• Robinson J.
      The changing role of the school nurse: a partner in infection control and disease prevention.
      asserted that it is the role of school nurses to develop and implement infection prevention policies and programs to decrease disease transmission in schools, including educational programs such as respiratory hygiene. Schools need to partner with local planning agencies to ensure that they will have access to supplies during a disaster, including being designated as a priority group for receiving pandemic-related vaccines or medication and PPE.
      In this study, schools that reported being better prepared for a future disaster or pandemic were more likely to be designated as a POD and to have experienced increased student or employee morbidity or mortality related to H1N1 during the pandemic. The POD designation may be a significant factor in readying schools for disasters or pandemics, because it requires that the school be actively engaged in local or regional disaster planning efforts. This involvement likely influences the school in preparing for future disasters and may provide additional guidance to the school on disaster planning efforts, such as plan development and testing, through interaction with regional emergency managers/experts.
      Schools with better disaster and pandemic preparedness scores were also more likely to have had a lead nurse or a school nurse involved in the school disaster planning committee complete the survey compared with schools that had a non-lead nurse or a nurse not on the disaster planning committee participate in the study. This finding has critical implications for schools wishing to improve their disaster and pandemic planning efforts. One simple strategy for increasing school disaster preparedness appears to be involving school nurses in planning efforts. School nurses are the health professionals responsible for implementing policies and programs to prevent infection transmission in schools,
      • Robinson J.
      The changing role of the school nurse: a partner in infection control and disease prevention.
      and thus are those best able to inform school disaster planning committees on aspects of plan development that will affect infection transmission. In addition, the National Association of School Nurses recommends that school nurses be involved in school disaster preparedness activities.

      National Association of School Nurses. Position statement. Disaster preparedness: school nurse role. Available from: http://www.nasn.org/Portals/0/positions/2011psemergency.pdf. Accessed October 2, 2010.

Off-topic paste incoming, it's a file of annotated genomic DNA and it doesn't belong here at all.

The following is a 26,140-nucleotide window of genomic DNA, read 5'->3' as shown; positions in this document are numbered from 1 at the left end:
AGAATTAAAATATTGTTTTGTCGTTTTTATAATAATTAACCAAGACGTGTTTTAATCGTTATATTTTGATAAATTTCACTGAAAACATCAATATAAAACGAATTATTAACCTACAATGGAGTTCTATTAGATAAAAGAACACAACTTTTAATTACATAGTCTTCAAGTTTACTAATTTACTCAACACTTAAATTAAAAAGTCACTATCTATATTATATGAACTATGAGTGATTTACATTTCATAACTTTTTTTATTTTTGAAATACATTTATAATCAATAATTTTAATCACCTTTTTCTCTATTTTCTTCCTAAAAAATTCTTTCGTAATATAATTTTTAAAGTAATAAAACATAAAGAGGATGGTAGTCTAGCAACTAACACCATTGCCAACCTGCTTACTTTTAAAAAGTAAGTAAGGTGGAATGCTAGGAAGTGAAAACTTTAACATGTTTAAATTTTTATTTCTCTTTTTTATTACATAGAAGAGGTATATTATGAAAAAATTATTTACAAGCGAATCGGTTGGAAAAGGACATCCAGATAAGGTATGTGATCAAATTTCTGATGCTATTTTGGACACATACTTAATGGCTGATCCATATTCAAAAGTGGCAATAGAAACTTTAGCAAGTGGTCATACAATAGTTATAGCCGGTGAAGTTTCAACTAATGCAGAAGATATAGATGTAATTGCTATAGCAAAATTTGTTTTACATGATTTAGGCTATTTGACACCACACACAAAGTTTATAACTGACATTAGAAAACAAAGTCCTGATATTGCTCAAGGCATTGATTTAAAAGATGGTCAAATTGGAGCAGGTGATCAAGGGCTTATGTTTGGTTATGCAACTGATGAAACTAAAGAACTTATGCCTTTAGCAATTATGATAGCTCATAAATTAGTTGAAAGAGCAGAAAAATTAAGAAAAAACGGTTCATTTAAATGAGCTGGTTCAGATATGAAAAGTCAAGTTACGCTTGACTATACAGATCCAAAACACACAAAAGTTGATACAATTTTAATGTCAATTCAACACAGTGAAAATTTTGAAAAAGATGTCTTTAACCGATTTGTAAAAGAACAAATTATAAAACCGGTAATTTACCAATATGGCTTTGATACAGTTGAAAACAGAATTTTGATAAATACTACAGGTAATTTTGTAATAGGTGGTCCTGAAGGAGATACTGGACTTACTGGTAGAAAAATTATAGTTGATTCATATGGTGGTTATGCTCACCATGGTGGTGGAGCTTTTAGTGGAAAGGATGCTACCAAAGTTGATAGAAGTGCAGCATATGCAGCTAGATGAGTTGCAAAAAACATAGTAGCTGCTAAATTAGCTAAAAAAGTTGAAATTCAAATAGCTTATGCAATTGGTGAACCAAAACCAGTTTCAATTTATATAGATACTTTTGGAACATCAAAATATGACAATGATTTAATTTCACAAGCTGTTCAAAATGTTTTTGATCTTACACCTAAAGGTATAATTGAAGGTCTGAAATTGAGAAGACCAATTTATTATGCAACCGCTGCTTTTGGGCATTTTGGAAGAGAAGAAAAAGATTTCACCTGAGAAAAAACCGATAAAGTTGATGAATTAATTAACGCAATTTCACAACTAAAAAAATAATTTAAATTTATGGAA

School nurses may require additional training in pandemic planning to feel comfortable in this role. Future research should evaluate competencies for school nurses related to pandemic planning and assess school nurses' current comfort and ability related to performing in this crucial role.
      Similar to previous research,
      • Rebmann T.
      • Wright K.S.
      • Anthony J.
      • Knaup R.C.
      • Peters E.B.
      Seasonal influenza vaccine compliance among hospital and non–hospital-based healthcare workers.
      this study found that many school nurses have access to and are receiving the seasonal influenza vaccine. Although three-quarters of the school nurses in this study reported receiving the seasonal influenza vaccine during the 2010-11 season, the uptake rate remains well below the target of 90% compliance outlined in Healthy People 2020.

      US Department of Health and Human Services. Healthy People 2020 objective topic areas and page numbers, 2011. Available from: http://www.healthypeople.gov/2020/topicsobjectives2020/pdfs/HP2020objectives.pdf. Accessed September 17, 2011.

      It is essential that school districts work to increase influenza vaccine uptake among school nurses, because this will likely result in decreased influenza-related morbidity and mortality. One factor that may be influencing school nurse influenza vaccine uptake is the low prevalence of mandatory vaccine policies reported by the school nurses in this study. Previous research indicates that approximately 12% of nonhospital agencies have a mandatory vaccination policy,
      • Rebmann T.
      • Wright K.S.
      • Anthony J.
      • Knaup R.C.
      • Peters E.B.
      Seasonal influenza vaccine compliance among hospital and non–hospital-based healthcare workers.
      • Babcock H.M.
      • Gemeinhart N.
      • Jones M.
      • Dunagan W.C.
      • Woeltje K.F.
      Mandatory influenza vaccination of healthcare workers: translating policy to practice.
      • Rakita R.M.
      • Hagar B.A.
      • Crome P.
      • Lammert J.K.
      Mandatory influenza vaccination of healthcare workers: a 5-year study.
      yet only approximately 2% of the school nurses in this study reported having such a policy. Mandatory vaccination policies have been found to be very strong predictors of vaccine uptake,
      • Rebmann T.
      • Wright K.S.
      • Anthony J.
      • Knaup R.C.
      • Peters E.B.
      Seasonal influenza vaccine compliance among hospital and non–hospital-based healthcare workers.
      and multiple organizations, including the CDC

      Centers for Disease Control and Prevention. Influenza vaccination information for health care workers. 2011. Available from: http://www.cdc.gov/flu/HealthcareWorkers.htm. Accessed September 17, 2011.